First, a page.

OGSAConfig is a JISC funded project in progress at the University of Edinburgh aimed at dynamically reconfiguring fabrics to enable each fabric to support a wider range of applications.


Grid networks are emerging as a practical way to share computing resources between multiple centres. Although at present they are limited to scientific and academic environments, there is currently great interest in potential commercial applications.

Related to grid networks are grid services, which extend existing web services technology in a number of ways, the most important being persistence. The current standard in this area is OGSA, the Open Grid Service Architecture, which is managed by the GGF (Global Grid Forum).

At present grid services form a handshaking layer that enables grid networks to work across diverse sites, although a move toward using grid services to provide applications is possible. Currently however, grid services are used to provide a standard interface to existing job managers.

Automated Configuration

A number of tools have been developed to manage the configurations of machines on a network in a centralised way. Automated configuration management does not refer to automating the process of deciding how a machine should be configured, instead it is mainly an alteration in how the desired configuration is specified and realised.

In traditional ad-hoc methods, a configuration is specified as it is realised by the system administrator altering the files on the target machine. As the number of nodes grows, this approach fails to scale. In automated configuration, the specification is done on a server and tools on the target node bring the configuration to the desired state.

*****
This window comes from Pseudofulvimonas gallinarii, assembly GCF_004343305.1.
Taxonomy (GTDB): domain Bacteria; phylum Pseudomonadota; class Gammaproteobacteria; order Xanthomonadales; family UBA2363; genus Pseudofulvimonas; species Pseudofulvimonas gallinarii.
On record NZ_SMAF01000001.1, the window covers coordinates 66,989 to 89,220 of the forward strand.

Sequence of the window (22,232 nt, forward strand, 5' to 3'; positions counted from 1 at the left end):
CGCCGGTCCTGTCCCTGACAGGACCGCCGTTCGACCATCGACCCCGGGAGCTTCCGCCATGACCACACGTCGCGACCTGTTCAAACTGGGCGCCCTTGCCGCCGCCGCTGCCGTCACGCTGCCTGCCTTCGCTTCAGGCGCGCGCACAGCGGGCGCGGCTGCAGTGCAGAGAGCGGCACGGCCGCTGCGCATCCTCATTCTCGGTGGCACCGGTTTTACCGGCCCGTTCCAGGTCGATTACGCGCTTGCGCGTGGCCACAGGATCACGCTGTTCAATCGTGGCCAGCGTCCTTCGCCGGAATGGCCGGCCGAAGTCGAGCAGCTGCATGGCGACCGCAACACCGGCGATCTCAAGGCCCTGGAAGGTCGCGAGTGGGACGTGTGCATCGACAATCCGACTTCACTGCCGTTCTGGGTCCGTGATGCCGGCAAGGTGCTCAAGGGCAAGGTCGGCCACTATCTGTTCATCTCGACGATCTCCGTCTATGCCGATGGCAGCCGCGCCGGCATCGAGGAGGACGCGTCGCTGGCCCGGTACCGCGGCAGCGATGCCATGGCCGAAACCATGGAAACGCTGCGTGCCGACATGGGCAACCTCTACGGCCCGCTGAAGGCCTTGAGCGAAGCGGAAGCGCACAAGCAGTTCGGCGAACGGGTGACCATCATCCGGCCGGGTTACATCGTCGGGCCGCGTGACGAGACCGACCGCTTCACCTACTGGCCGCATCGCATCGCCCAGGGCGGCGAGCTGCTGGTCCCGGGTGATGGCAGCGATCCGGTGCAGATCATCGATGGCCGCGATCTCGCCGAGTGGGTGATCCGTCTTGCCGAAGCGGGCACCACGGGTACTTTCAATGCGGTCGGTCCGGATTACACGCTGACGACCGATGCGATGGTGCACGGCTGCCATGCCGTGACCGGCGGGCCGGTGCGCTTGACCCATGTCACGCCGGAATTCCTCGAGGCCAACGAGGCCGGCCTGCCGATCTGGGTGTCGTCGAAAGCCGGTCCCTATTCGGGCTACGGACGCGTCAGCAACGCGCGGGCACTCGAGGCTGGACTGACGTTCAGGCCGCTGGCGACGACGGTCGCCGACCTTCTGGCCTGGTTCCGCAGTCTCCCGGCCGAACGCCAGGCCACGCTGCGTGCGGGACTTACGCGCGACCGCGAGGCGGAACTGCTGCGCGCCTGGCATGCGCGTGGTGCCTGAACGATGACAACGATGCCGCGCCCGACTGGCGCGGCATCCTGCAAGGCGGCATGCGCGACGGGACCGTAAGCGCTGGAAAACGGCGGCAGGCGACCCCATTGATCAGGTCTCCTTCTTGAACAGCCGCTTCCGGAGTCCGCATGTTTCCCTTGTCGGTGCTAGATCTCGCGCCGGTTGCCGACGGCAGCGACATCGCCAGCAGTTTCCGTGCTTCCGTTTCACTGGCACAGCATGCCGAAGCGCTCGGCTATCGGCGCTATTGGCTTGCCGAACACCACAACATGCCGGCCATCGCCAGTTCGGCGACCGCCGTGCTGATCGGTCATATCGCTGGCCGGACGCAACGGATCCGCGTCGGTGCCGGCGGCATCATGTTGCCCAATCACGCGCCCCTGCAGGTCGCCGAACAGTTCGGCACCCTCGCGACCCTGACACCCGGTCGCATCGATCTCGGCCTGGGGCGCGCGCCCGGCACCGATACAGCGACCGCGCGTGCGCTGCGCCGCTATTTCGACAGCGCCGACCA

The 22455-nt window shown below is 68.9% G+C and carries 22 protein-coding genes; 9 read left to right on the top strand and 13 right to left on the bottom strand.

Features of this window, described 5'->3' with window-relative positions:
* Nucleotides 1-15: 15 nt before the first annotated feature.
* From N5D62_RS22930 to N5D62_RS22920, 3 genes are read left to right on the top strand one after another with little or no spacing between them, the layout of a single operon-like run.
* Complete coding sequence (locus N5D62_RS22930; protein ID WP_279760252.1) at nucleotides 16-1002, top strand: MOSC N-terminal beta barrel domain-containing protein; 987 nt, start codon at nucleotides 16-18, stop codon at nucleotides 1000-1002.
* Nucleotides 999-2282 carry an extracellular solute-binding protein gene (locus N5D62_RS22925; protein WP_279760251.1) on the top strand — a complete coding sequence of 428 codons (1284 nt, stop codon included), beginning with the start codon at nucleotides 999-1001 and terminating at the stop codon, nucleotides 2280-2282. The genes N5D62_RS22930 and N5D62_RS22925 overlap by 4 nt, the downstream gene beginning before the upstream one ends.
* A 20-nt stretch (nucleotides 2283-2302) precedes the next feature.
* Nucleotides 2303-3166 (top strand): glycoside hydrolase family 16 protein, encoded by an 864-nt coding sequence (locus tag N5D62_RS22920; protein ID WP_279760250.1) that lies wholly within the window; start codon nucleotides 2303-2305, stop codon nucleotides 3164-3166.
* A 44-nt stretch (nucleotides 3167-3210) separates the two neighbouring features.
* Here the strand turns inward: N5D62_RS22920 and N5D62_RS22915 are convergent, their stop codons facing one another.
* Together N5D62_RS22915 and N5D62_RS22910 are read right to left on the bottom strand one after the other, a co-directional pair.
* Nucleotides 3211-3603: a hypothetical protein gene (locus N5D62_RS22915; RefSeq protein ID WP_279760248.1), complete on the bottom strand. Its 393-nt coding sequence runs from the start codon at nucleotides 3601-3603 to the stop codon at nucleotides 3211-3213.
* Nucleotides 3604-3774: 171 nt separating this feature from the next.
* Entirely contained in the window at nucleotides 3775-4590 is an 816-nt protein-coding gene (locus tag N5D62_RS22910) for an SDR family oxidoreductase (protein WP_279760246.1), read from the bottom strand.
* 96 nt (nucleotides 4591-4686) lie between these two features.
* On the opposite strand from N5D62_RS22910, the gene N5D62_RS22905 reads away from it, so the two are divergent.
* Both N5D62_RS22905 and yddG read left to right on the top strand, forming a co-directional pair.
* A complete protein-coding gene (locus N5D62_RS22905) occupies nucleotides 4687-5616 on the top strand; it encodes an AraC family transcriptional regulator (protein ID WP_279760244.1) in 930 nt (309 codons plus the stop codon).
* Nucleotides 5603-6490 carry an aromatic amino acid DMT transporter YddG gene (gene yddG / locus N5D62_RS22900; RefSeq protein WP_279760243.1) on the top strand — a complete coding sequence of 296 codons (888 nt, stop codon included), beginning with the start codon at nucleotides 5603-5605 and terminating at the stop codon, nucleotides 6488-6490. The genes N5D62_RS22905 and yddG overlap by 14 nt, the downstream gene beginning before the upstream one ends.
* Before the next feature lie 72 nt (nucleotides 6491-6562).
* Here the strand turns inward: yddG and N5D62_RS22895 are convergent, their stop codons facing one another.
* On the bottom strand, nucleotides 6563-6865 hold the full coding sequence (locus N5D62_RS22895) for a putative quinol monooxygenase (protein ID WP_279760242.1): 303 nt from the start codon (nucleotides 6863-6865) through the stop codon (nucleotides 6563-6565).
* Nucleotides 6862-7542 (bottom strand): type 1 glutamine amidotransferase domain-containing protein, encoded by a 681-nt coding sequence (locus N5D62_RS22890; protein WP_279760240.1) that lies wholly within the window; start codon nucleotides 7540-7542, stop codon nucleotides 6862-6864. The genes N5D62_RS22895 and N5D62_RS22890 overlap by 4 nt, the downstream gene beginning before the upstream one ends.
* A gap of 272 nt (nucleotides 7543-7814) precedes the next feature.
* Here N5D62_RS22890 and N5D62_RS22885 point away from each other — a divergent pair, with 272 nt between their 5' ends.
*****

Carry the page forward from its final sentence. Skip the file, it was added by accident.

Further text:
Dynamic Fabric Reconfiguration

Because existing grid networks still have underlying job managers whose interfaces typically consist only of the name of a script or binary to execute, and because the target system may not be known when a job is submitted to the grid, each node in the network must be capable of executing any of the binaries a user might wish to run. This has the problem that often users' binaries have conflicting configuration requirements.

The solution being investigated by this project is whether automated configuration tools can be used within the grid fabric to change the configurations of nodes based upon the application they are asked to execute.

The project work will commence with a review of the configuration requirements at a number of grid centres, followed by a proof of concept implementation on a test fabric of dynamic reconfiguration.